Public involvement professionals often are challenged to find new faces and perspectives to serve as community or stakeholder representatives on advisory boards, study groups and the like.
But research conducted by the U.S. Census Bureau finds that volunteers are almost three times more likely to engage in any community organizational activity. Community organizational activities include formal and informal volunteering, religious and spiritual activities, group participation, and a variety of other civic activities.
On average, recent volunteers spend about 218 hours per year engaged in such activities, compared to 78 hours for non-volunteers and only 50 hours for former volunteers.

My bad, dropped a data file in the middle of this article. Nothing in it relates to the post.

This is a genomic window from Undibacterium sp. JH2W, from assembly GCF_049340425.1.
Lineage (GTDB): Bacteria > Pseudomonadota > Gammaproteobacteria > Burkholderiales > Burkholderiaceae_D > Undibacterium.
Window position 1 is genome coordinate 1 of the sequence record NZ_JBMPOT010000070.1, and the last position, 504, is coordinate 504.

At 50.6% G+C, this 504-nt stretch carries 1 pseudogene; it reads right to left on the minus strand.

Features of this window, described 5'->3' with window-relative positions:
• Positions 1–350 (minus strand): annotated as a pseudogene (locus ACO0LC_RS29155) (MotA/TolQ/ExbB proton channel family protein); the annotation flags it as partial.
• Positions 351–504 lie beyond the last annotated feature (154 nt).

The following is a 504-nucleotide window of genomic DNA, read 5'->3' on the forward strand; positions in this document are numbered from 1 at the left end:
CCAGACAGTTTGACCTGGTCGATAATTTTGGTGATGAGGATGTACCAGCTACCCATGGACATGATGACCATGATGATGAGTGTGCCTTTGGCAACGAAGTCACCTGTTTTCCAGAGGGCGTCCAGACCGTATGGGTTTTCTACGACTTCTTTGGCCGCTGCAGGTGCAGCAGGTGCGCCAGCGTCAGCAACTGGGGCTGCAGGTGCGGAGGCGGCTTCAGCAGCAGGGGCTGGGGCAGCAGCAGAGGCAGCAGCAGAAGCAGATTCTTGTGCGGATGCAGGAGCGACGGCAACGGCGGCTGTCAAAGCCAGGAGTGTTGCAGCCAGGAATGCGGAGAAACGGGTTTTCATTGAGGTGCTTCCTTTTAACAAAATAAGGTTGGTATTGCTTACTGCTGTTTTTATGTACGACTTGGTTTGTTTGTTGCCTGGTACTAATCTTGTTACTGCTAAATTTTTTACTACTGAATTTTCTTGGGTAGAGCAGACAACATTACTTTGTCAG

These findings suggest that those who are compiling their list of steering committee candidates might want to add to their list of criteria a current accounting of the individuals’ volunteer status to identify who might be most willing to participate and, more importantly, to devote adequate time to the effort.